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agree to support the same institutions; they might set forth, in a Conservative creed, the same form of sound words: but, though the abstract conclusions were identical, the mode of holding them to borrow a subtlety of Father Newman's-was exceedingly different. The refined, discriminating, timorous immobility of the aristocracy was distinct from the coarse, dogmatic, keep-downishness of the manufacturer. Yet more marked was the contrast, when the opposite tendencies of temperament had produced, as they soon could not but do, a diversity of opinion. The case was not quite new in England. Mr. Burke spoke of the tendency of the first East Indians to Jacobinism. They could not, he said, bear that their present importance should have no proportion to their recently-acquired riches. No extravagant fortunes have, in this century, been made by English men in India ; but Lancashire has been a California. Families have been created there, whose names we all know, which we think of when we mention wealth ; some of which are now, by lapse of time, passing into the hereditary caste of recognised opulence. This, however, has been a work of time : and, before it occurred, there was no such intermediate class between the new wealth and the old. It takes, it is said that Sir Robert Peel observed, three generations to make a gentleman. In the mean time, there was an inevitable misunderstanding; the new cloth was too coarse for the old. Besides this, many actual institutions offended the eyes of the middle class. The state of the law was opposed both to their prejudices and interests : that you could only recover your debts by spending more than the debt, was hard ; and the injury was aggravated, the money was spent in 'special pleading'

- in putting a plain thing so as to perplex and mislead a plain man.' Lord Eldon and the Court of Chancery,' as Sydney Smith expressed it, sat heavy on mankind.' The existence of slavery in our colonies, strongly supported by a strong aristocratic and parliamentary influence, offended the principles of middle-class Christianity, and the natural sentiments of simple men. The cruelty of the penal law—the punishing with death sheep-stealing and shop-lifting-jarred the humanity of that second order of English society, which, from their habits of reading and non-reading, may be called, par excellence, the scriptural classes. The routine harshness of a not very wise executive did not mitigate the feeling. The modus operandi of Government appeared coarse and oppressive.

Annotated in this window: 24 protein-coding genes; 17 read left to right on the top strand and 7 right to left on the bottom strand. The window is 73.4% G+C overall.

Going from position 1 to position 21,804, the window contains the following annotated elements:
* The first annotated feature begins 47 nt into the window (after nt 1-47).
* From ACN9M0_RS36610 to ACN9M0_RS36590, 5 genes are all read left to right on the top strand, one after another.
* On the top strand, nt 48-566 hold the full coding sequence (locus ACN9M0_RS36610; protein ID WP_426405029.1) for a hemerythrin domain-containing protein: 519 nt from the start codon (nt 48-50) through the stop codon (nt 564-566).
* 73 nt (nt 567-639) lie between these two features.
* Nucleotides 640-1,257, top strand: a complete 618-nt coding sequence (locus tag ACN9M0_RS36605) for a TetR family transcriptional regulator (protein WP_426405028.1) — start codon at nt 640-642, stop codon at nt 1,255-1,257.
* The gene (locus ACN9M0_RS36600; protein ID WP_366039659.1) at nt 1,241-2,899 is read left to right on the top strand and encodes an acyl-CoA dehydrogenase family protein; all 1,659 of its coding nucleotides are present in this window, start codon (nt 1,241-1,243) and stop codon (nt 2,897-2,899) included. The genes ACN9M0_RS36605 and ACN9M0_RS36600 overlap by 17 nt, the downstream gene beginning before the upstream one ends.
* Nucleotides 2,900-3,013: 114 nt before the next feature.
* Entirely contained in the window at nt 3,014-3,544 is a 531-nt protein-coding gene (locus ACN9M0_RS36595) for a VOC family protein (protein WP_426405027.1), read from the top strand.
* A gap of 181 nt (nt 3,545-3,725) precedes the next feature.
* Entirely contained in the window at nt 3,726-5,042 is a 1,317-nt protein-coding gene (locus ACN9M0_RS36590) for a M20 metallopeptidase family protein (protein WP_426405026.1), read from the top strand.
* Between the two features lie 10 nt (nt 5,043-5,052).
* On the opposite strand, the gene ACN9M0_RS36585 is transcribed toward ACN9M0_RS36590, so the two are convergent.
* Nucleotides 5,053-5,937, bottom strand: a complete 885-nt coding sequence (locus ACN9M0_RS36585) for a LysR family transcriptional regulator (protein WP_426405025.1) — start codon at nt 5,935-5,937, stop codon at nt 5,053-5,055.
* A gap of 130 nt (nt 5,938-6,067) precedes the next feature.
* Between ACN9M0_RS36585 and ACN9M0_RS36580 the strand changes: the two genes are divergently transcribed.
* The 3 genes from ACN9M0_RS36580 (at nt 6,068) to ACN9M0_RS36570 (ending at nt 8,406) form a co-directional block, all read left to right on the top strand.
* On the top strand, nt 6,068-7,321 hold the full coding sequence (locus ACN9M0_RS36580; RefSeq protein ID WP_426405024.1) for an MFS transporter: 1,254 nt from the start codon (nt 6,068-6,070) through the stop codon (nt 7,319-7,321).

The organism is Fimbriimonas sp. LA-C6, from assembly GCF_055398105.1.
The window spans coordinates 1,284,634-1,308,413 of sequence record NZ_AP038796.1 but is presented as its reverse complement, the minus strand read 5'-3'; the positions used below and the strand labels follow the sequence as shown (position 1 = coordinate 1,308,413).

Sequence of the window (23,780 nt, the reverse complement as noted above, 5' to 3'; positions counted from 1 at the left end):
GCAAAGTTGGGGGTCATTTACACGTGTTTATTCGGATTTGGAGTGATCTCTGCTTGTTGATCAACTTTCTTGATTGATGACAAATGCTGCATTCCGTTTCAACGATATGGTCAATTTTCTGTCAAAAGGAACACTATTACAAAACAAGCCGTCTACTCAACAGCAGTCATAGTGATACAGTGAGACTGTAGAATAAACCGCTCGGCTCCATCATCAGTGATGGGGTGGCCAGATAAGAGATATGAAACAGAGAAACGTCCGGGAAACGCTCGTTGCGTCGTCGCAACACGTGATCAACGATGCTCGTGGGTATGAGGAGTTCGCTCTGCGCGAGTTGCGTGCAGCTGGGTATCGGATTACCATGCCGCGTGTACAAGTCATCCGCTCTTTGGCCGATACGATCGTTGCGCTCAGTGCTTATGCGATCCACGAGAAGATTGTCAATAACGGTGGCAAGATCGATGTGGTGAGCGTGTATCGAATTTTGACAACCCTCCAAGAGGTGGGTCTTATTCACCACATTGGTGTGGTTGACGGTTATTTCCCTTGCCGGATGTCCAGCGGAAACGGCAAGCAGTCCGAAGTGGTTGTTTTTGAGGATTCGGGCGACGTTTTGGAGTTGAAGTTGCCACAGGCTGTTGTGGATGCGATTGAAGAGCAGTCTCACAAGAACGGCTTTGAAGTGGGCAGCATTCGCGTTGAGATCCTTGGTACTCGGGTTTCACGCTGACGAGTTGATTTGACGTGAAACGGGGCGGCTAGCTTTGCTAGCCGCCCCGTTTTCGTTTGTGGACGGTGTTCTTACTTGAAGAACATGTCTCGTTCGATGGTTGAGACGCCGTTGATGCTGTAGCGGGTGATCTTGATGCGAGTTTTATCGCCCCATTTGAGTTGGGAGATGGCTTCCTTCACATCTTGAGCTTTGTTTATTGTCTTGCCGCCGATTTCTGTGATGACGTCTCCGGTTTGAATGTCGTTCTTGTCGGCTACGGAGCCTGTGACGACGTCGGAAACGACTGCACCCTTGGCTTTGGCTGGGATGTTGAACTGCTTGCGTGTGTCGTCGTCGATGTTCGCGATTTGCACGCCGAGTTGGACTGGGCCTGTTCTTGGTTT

We seemed to pay, too, a good deal for what we did not like. At the close of the war, the ten per cent. income-tax was of course heavily oppressive. The public expenditure was beyond argument lavish ; and it was spent in pensions, sinecures (them idlers' in the speech of Lancashire), and a mass of sundries, that an economical man of business will scarcely admit to be necessary, and that even now, after countless prunings, produce periodically • financial reform associations, administrative leagues, and other combinations which amply testify the enmity of thrifty efficiency to large figures and muddling management. There had remained from the eighteenth century a tradition of corruption, an impression that direct pecuniary malversation pervaded the public offices;